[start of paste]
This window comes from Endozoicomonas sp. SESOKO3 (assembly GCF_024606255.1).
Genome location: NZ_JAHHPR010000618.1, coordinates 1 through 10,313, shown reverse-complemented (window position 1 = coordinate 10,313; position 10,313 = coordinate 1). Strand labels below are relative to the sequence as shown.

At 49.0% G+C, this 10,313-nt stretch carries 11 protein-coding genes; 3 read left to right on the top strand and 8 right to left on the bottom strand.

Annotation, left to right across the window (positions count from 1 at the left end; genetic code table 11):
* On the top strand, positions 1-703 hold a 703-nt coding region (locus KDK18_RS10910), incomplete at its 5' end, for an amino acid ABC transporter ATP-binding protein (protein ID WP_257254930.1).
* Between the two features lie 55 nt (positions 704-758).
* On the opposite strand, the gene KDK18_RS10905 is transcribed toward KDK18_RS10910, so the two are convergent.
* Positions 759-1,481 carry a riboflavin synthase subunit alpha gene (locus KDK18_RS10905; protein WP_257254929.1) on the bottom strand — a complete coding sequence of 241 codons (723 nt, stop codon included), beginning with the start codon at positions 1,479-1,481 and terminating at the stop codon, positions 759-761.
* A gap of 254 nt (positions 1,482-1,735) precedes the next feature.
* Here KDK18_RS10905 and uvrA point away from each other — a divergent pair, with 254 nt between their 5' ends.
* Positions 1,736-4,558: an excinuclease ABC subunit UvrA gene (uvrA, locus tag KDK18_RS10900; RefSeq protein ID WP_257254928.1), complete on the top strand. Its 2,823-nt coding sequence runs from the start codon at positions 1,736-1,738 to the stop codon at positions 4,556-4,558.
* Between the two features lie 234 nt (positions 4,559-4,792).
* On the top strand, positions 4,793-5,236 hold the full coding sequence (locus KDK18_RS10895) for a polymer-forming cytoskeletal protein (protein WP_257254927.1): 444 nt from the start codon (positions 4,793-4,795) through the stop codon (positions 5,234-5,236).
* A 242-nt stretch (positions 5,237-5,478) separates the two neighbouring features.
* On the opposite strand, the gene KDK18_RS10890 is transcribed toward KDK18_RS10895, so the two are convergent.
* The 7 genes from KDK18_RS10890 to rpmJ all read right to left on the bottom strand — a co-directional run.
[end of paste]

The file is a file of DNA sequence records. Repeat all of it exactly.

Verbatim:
This window comes from Endozoicomonas sp. SESOKO3 (assembly GCF_024606255.1).
Genome location: NZ_JAHHPR010000618.1, coordinates 1 through 10,313, shown reverse-complemented (window position 1 = coordinate 10,313; position 10,313 = coordinate 1). Strand labels below are relative to the sequence as shown.

At 49.0% G+C, this 10,313-nt stretch carries 11 protein-coding genes; 3 read left to right on the top strand and 8 right to left on the bottom strand.

Annotation, left to right across the window (positions count from 1 at the left end; genetic code table 11):
* On the top strand, positions 1-703 hold a 703-nt coding region (locus KDK18_RS10910), incomplete at its 5' end, for an amino acid ABC transporter ATP-binding protein (protein ID WP_257254930.1).
* Between the two features lie 55 nt (positions 704-758).
* On the opposite strand, the gene KDK18_RS10905 is transcribed toward KDK18_RS10910, so the two are convergent.
* Positions 759-1,481 carry a riboflavin synthase subunit alpha gene (locus KDK18_RS10905; protein WP_257254929.1) on the bottom strand — a complete coding sequence of 241 codons (723 nt, stop codon included), beginning with the start codon at positions 1,479-1,481 and terminating at the stop codon, positions 759-761.
* A gap of 254 nt (positions 1,482-1,735) precedes the next feature.
* Here KDK18_RS10905 and uvrA point away from each other — a divergent pair, with 254 nt between their 5' ends.
* Positions 1,736-4,558: an excinuclease ABC subunit UvrA gene (uvrA, locus tag KDK18_RS10900; RefSeq protein ID WP_257254928.1), complete on the top strand. Its 2,823-nt coding sequence runs from the start codon at positions 1,736-1,738 to the stop codon at positions 4,556-4,558.
* Between the two features lie 234 nt (positions 4,559-4,792).
* On the top strand, positions 4,793-5,236 hold the full coding sequence (locus KDK18_RS10895) for a polymer-forming cytoskeletal protein (protein WP_257254927.1): 444 nt from the start codon (positions 4,793-4,795) through the stop codon (positions 5,234-5,236).
* A 242-nt stretch (positions 5,237-5,478) separates the two neighbouring features.
* On the opposite strand, the gene KDK18_RS10890 is transcribed toward KDK18_RS10895, so the two are convergent.
* The 7 genes from KDK18_RS10890 to rpmJ all read right to left on the bottom strand — a co-directional run.